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View bbasiaga's profile

Need something for grinding...advice?

by bbasiaga
posted 08-12-2016 11:53 PM


18 replies so far

View JAAune's profile

JAAune

1864 posts in 2676 days


#1 posted 08-13-2016 12:59 AM

A standard 6” 3600rpm grinder works fine if you put a very coarse, white aluminum oxide wheel on it (36-60 grit or so). The main thing to avoid is applying heavy pressure on the tool while grinding as that’s what causes the heat to build up and damage the tool.

-- See my work at http://remmertstudios.com and http://altaredesign.com

View bandit571's profile

bandit571

22748 posts in 3042 days


#2 posted 08-13-2016 01:38 AM

Maybe find one of these?

How fast it turns depends on how fast you crank.

-- A Planer? I'M the planer, this is what I use

View Andre's profile

Andre

2570 posts in 2165 days


#3 posted 08-13-2016 02:25 AM

Yep Bandit that is the best setup, I put on a white cool stone from Lee Valley on mine with a 25 degree wood platform.

-- Lifting one end of the plank.

View ColonelTravis's profile

ColonelTravis

1976 posts in 2253 days


#4 posted 08-13-2016 03:40 AM

I’ve got the Rikon SS grinder, which I wish was slower. Won’t buy a replacement because it works just fine, but I have to pay attention to overheating the blade more than I thought I would. Maybe I was just an idiot with how I thought about it before I got it. Someone on LJ suggested I make sure to dress the wheel often, which I now do. I haven’t had to re-grind much yet after all this dressing to see if it cools things down just a little.

Regardless, some kind of grinder – whether it’s Bandit’s Fred Flintstone Special, or a fancy pants Tormek – is a very nice thing to have. Total PITA grinding a bevel on sandpaper by hand.

View bbasiaga's profile

bbasiaga

1243 posts in 2354 days


#5 posted 08-13-2016 01:48 PM

Thanks. Colonel Travis, i appreciate the feed back. One other thought I had was getting a cheaper grinder, and one of those variable speed devices from HF or Menards, but its lowest speed would still be higher than the Rikon slow speed grinder. So sounds like that is not the best set up either.

Bandit, how does one actually use that thing? Do you crank it up, and allow the momentum of the wheel to keep it spinning for a short time while you grind? Or do you somehow turn it and grind at the same time. I’m not sure I have the coordination for that!

Brian

-- Part of engineering is to know when to put your calculator down and pick up your tools.

View jumbojack's profile

jumbojack

1687 posts in 2983 days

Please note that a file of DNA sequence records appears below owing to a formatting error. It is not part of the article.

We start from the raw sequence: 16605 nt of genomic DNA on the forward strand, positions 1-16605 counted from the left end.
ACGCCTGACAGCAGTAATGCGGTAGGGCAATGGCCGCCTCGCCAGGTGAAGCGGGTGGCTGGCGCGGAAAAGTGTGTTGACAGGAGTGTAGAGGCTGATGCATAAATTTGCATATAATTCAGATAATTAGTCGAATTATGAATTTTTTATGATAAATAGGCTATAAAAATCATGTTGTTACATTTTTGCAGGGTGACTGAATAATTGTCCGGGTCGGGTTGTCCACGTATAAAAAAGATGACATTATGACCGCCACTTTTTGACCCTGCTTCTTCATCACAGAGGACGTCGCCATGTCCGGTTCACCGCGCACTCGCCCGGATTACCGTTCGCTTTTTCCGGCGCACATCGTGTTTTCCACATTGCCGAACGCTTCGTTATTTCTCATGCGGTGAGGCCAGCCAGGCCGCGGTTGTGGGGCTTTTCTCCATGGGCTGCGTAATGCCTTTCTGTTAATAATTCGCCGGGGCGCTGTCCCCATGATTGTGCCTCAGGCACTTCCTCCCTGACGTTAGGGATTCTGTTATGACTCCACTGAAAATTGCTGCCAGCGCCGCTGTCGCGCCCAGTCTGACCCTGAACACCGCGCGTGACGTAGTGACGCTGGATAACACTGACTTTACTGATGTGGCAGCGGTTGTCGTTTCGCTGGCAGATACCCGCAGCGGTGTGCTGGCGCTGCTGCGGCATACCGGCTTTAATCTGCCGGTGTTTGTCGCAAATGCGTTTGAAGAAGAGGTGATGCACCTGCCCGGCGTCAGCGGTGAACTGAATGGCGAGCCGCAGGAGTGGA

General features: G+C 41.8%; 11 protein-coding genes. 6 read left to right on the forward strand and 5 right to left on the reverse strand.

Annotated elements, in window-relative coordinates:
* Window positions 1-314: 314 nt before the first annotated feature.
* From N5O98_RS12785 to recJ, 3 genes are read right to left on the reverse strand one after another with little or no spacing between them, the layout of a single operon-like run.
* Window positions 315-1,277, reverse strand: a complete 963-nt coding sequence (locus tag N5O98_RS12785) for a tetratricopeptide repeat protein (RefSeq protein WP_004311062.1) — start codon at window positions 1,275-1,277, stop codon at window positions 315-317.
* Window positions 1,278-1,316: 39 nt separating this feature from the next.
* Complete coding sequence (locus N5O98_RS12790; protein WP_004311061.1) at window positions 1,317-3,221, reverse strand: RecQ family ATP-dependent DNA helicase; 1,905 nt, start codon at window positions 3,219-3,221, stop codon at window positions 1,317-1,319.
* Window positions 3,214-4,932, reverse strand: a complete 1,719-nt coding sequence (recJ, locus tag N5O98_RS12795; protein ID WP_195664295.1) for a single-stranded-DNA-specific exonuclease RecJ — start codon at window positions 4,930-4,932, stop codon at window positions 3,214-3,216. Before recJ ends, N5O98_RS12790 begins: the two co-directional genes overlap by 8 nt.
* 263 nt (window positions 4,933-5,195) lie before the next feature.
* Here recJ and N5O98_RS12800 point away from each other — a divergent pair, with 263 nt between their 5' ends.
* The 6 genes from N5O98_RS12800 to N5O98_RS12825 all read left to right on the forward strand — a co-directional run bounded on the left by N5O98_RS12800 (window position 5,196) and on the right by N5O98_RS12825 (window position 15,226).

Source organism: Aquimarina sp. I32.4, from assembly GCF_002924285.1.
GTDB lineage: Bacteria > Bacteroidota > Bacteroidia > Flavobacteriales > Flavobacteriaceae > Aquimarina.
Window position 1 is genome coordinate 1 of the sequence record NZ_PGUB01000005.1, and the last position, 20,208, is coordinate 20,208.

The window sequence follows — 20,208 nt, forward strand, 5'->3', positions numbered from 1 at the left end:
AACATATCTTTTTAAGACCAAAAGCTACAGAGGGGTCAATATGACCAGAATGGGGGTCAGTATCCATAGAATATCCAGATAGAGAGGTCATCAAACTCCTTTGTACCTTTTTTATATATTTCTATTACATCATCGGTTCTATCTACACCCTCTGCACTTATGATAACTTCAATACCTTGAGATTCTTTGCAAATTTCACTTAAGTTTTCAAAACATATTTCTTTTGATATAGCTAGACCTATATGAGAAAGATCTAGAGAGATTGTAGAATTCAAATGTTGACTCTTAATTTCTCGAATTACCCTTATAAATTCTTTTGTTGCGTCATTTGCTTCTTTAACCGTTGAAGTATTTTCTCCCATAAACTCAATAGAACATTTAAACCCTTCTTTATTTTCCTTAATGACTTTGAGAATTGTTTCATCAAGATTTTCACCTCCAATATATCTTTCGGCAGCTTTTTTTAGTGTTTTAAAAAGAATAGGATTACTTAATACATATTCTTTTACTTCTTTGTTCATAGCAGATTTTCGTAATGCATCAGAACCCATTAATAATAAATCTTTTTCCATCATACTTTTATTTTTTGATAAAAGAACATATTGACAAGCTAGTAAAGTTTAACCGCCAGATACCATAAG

#6 posted 08-13-2016 02:35 PM

I never use a grinder on my tools. I hate the hollow grind. All of my tools are done by hand. It is more work but I love the look, feel and strength on the edge of the tools.

-- Made in America, with American made tools....Shopsmith

View ColonelTravis's profile

ColonelTravis

1976 posts in 2253 days


#7 posted 08-13-2016 04:03 PM

The Rikon grinder’s speed is 1750 RPM. A few years ago FWW reviewed about half a dozen grinders for woodworkers and their #1 choice was a variable speed Porter-Cable. The slowest speed on that P-C was 2000 RPM. All the others weren’t too far off from 1750, the lowest was 1720, which isn’t significantly different than the Rikon. The Rikon has been updated since that review, and I think the older version had some problems fixed by the newer one, which is the one I got. So if FWW assumes that RPM range is normal, then my expectations were clearly wrong at that price point. I didn’t want to spend any more on a grinder than I did.

View Kirk650's profile

Kirk650

630 posts in 1107 days


#8 posted 08-13-2016 05:11 PM

I use a low speed grinder from Woodcraft. I think the speed is 1850. I dress the 120 grit white wheel with a diamond faced dressing tool. With a Veritas adjustable support, I grind edges on all my turning tools quite often and also grind edges on chisels and plane irons, though that doesn’t happen often.

The Veritas tool support is an excellent addition to your grinding setup, particularly for chisels and plane irons. If there is something better, I don’t know what that might be.

When grinding chisels and plane irons, keep a shallow bowl of water next to the grinder, so you can cool the edges and not burn them.

View bandit571's profile

bandit571

22748 posts in 3042 days


#9 posted 08-13-2016 06:48 PM

You get the grinder moving, then a push every couple of turns to keep it going. IF you press too hard, it will stop. You can’t overheat things on one of these.

-- A Planer? I'M the planer, this is what I use

View MrRon's profile

MrRon

5430 posts in 3602 days


#10 posted 08-13-2016 06:55 PM